Monday, March 12, 2007
I have placed a Fred Thompson for President logo at the top of this blog. So far, I have not been particularly keen on any of the Republican frontrunners; each for their own reasons. Guiliani doesn't have the convictions to stand behind his newfound conservative social policies, and it's hard to see an admitted adulterer winning the Presidency (at least from the Republican side of the aisle). McCain is a politician first and a conservative second. He's very wishy washy on some key issues and has made some huge errors in judgment in the past in the name of "bi-partisanship"; plus he's really old. Romney has some history of liberal social policies like Guiliani, plus he was elected governor by Massachusetts, which worries me. The rest of the names out there likewise are either worrisome in their conservative credentials or appear likely unelectable come November 2008. Which brings me to Fred Thompson. He is a strong conservative without any past leftist leanings, he's got name recognition from his time as a senator from Tennessee and his current stint as the head District Attorney Arthur Branch on the NBC show Law and Order, he is still heavily involved in politics as he helped aid Chief Justice Roberts' confirmation process and has been a leading advocate for Scooter Libby, and, to my knowledge, has little or no past personal issues.

So here's hoping he says yes to a run for president.
Monday, March 05, 2007
After reading this great piece by Mark Steyn, I suddenly felt like perhaps global warming is one of those issues to which Jesus referred when he said that "false Christs and false prophets will appear and perform great signs and miracles to deceive even the elect—if that were possible." While Al Gore may have not done any miracles (besides resurrecting his political career), he has millions of people considering him a great prophet. While it may seem harmless to believe that global warming needs to be addressed, it is not. The remedy that is now being promoted by Gore and his liberal brethren will destroy the world's economy and kill millions of people if allowed to be fully enacted.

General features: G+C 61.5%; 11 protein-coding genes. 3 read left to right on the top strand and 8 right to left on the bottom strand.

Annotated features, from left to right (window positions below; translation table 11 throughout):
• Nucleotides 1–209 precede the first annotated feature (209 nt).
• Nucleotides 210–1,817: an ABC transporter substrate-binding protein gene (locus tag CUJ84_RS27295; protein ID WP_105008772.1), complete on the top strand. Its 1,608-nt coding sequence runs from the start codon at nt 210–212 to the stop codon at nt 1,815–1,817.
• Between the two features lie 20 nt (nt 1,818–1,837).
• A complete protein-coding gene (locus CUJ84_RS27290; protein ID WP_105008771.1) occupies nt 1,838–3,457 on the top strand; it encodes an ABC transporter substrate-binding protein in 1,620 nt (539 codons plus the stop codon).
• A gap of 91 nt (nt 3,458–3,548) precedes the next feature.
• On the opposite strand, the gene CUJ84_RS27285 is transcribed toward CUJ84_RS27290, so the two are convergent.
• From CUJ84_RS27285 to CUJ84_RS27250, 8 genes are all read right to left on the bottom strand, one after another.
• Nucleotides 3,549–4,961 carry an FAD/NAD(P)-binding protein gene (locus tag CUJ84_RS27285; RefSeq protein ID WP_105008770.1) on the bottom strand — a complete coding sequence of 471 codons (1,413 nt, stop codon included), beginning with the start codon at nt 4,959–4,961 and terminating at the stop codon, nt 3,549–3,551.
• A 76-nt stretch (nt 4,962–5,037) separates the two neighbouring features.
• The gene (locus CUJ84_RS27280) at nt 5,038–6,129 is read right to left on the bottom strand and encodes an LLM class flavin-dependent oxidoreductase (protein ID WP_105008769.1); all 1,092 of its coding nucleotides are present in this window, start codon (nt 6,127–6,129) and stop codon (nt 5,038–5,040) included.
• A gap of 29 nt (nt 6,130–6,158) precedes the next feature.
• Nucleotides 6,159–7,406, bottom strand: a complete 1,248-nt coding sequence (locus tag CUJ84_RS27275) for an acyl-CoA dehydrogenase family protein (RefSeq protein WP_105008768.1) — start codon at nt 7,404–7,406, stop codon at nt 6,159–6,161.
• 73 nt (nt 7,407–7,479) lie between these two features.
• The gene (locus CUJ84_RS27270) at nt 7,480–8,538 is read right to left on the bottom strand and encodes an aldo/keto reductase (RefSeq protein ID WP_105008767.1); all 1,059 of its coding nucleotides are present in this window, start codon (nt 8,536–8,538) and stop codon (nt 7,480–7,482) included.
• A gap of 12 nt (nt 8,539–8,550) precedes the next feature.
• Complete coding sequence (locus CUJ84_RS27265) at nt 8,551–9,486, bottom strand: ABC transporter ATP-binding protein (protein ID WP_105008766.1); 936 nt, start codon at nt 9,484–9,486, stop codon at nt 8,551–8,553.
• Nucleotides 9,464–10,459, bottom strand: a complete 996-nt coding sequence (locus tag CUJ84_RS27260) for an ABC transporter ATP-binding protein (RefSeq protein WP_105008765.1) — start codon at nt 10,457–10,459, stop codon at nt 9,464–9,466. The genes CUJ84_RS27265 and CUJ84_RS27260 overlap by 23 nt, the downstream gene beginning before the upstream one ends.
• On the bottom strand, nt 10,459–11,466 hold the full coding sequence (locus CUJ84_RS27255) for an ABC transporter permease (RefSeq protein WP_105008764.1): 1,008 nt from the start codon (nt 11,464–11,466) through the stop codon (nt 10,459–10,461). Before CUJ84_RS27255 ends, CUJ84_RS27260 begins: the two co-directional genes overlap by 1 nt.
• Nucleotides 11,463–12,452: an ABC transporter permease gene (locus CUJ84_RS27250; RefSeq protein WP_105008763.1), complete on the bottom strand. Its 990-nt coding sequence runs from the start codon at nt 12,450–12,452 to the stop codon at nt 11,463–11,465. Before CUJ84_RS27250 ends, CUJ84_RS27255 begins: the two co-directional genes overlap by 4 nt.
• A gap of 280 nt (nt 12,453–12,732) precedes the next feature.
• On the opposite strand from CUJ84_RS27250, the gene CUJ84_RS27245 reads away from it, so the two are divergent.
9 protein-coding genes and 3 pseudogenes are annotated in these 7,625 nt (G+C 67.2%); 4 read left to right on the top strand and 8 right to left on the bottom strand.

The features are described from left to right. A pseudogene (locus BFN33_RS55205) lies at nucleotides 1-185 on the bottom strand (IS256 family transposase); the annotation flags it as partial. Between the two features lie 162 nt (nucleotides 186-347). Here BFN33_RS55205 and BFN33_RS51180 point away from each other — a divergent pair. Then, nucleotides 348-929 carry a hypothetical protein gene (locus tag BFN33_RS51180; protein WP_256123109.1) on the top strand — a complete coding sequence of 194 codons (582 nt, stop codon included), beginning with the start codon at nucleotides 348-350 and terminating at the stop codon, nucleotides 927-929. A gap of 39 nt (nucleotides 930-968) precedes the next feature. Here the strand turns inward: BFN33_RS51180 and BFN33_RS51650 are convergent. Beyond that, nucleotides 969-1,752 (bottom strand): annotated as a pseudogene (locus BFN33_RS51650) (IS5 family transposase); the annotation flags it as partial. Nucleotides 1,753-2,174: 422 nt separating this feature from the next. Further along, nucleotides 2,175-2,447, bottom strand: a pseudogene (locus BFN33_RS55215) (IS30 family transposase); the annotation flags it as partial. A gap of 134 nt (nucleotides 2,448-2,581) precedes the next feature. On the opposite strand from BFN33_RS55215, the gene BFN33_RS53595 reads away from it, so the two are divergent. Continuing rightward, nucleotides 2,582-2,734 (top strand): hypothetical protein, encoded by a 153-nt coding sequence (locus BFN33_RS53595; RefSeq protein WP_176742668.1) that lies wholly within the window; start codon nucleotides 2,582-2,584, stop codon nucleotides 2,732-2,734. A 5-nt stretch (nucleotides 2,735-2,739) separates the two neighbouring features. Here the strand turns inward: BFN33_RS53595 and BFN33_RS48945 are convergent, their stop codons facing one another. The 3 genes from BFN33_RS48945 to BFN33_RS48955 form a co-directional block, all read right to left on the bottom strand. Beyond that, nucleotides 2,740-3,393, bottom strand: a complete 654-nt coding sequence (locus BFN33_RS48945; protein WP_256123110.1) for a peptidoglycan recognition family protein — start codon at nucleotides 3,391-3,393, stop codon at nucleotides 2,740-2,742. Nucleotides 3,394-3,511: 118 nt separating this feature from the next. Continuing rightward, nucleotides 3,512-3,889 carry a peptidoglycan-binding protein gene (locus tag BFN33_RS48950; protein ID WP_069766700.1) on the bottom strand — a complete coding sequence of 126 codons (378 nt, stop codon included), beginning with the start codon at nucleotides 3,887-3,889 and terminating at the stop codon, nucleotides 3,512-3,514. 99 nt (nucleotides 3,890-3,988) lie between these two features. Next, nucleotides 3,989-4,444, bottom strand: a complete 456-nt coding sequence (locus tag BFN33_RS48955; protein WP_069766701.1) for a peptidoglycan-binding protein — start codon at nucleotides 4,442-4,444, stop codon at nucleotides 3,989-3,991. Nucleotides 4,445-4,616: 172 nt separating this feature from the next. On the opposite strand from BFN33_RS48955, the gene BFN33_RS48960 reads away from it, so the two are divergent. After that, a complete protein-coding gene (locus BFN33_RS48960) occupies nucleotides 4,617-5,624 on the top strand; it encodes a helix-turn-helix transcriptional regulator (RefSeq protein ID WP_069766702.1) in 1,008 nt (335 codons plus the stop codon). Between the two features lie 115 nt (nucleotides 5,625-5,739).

A couple of days before the Oscars, the Reverend Al gave a sell-out performance at the University of Toronto. "From my perspective, it is a form of religion," said Bruce Crofts of the East Toronto Climate Action Group, who compared the former vice president to Jesus Christ, both men being (as the Globe And Mail put it) "great leaders who stepped forward when called upon by circumstance." Unlike Christ, the Eco-Messiah cannot yet walk on water, but then, neither can the polar bears. However, only Al can survey the melting ice caps and turn water into whine. One lady unable to land a ticket frantically begged the university for an audience with His Goriness. As the National Post reported, "Her daughter hadn't been able to sleep since seeing ''An Inconvenient Truth.'' She claimed that seeing Mr. Gore in person might make her daughter feel better." Well, it worked for Leonardo DiCaprio.
It is scary that people can be so easily fooled. While "climate change" hysteria may die off in a few years, it has shown me how easily people, including Christians, can be taken in by a worldly philosophy. The unsaved have no hope, thus they are terrified of anything and everything. Christians should be ashamed to let themselves fall into such anxiety. After all, "heaven and earth will pass away..."

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Darius' book montage

The Cross Centered Life: Keeping the Gospel The Main Thing
Crazy Love: Overwhelmed by a Relentless God
Overcoming Sin and Temptation
According to Plan: The Unfolding Revelation of God in the Bible
Disciplines of a Godly Man
Money, Greed, and God: Why Capitalism Is the Solution and Not the Problem
When Helping Hurts: Alleviating Poverty Without Hurting the Poor. . .and Ourselves
The Prodigal God: Recovering the Heart of the Christian Faith
Respectable Sins
The Kite Runner
Life Laid Bare: The Survivors in Rwanda Speak
Machete Season: The Killers in Rwanda Speak
A Generous Orthodoxy: Why I am a missional, evangelical, post/protestant, liberal/conservative, mystical/poetic, biblical, charismatic/contemplative, fundamentalist/calvinist, ... anabaptist/anglican, metho
Show Them No Mercy
The Lord of the Rings
Life at the Bottom: The Worldview That Makes the Underclass
The Truth War: Fighting for Certainty in an Age of Deception
Cool It: The Skeptical Environmentalist's Guide to Global Warming
The Chronicles of Narnia
Les Misérables

Darius Teichroew's favorite books »